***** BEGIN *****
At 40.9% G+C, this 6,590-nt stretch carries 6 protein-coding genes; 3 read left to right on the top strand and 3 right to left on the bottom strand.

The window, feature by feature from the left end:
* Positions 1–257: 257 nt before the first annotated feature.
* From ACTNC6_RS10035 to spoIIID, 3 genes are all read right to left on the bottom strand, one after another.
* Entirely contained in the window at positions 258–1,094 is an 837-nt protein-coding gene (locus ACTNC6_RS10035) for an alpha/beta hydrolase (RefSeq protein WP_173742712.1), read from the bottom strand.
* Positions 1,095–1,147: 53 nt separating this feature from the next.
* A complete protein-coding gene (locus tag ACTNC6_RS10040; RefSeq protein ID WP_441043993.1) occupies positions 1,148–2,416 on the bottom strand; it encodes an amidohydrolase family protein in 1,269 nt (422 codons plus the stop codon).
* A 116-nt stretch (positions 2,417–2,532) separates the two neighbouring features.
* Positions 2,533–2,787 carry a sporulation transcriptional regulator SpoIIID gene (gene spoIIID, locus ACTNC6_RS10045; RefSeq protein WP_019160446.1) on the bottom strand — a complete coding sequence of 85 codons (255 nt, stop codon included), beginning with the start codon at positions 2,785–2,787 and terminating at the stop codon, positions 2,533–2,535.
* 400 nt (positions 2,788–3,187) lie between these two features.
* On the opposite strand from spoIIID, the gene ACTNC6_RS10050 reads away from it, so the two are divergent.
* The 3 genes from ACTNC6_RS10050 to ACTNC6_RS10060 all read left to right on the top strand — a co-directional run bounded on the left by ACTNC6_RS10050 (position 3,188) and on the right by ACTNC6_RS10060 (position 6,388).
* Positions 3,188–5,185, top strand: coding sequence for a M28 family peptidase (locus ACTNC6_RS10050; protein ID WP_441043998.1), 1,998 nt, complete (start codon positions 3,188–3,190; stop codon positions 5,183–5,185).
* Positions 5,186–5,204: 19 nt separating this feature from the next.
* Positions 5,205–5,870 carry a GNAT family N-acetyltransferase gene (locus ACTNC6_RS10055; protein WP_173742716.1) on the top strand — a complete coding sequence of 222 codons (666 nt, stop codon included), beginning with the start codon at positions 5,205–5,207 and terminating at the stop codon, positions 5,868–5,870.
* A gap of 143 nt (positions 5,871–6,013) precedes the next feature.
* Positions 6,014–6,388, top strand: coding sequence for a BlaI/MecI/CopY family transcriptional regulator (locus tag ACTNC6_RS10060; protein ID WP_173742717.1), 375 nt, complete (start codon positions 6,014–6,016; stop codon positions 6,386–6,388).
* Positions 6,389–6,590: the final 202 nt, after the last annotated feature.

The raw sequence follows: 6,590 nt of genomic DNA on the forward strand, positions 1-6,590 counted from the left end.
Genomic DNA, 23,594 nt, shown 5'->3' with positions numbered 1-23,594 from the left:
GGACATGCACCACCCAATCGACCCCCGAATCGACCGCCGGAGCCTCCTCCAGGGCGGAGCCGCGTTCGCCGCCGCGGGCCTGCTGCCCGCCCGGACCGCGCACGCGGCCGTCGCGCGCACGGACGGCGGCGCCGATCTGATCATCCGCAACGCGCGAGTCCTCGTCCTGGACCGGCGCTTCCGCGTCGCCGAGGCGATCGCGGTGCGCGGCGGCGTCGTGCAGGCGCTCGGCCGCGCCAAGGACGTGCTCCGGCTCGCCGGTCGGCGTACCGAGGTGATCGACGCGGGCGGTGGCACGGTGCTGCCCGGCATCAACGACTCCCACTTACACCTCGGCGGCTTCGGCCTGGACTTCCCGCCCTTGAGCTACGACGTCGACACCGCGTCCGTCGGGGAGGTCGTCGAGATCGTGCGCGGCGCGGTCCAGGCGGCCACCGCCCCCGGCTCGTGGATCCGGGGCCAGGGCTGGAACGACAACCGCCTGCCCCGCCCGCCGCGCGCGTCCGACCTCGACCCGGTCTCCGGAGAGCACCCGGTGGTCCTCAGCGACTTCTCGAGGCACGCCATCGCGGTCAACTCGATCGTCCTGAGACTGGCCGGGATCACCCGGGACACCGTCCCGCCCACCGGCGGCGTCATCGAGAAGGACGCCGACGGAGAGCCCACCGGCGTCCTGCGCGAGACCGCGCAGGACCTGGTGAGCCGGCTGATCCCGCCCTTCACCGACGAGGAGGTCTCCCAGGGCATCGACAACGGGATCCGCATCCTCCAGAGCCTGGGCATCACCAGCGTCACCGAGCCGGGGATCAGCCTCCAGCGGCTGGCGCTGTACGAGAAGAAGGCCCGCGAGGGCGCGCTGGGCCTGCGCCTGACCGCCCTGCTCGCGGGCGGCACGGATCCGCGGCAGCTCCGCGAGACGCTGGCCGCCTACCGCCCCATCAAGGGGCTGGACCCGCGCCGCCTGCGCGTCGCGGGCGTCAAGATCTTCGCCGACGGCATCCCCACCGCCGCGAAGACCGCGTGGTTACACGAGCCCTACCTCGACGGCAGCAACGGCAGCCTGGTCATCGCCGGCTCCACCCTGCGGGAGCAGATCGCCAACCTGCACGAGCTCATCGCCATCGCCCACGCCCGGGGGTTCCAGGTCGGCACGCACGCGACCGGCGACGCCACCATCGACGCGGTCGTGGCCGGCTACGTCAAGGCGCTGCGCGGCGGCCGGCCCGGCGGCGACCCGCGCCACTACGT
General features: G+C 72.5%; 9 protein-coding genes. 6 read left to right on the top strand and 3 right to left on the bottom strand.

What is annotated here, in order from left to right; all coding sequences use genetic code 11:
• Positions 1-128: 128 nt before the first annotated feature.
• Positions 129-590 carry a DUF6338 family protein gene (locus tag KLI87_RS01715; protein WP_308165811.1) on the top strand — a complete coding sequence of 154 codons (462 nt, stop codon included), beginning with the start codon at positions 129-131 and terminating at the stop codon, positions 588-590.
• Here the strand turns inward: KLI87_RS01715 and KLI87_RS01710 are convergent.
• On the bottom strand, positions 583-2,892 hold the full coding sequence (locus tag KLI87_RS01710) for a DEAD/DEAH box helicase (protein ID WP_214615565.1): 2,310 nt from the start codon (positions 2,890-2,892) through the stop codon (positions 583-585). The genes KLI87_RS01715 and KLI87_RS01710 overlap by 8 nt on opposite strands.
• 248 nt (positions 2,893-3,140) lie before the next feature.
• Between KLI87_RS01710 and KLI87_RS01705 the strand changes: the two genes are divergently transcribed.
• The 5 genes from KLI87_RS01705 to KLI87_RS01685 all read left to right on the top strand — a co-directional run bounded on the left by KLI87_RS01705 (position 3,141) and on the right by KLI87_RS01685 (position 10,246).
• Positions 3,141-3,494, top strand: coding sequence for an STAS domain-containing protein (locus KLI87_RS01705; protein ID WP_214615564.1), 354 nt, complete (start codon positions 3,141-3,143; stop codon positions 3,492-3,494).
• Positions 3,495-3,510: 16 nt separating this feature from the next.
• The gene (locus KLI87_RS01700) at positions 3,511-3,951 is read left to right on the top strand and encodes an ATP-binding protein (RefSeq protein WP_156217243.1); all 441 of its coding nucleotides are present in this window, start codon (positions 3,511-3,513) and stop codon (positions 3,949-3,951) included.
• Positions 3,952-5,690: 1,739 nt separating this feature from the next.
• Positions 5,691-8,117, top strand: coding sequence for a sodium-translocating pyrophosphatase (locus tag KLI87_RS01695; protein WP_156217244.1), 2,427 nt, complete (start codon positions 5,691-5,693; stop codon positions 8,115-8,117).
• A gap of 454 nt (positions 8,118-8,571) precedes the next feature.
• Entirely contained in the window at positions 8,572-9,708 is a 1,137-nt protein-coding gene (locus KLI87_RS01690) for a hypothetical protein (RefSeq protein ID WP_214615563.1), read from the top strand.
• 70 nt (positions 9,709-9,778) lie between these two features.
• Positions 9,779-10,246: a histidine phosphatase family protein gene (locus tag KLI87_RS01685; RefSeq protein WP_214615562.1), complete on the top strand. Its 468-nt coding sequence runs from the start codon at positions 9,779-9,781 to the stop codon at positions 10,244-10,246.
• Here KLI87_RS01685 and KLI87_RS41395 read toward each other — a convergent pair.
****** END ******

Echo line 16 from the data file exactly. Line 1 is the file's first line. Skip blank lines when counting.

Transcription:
* A gap of 143 nt (positions 5,871–6,013) precedes the next feature.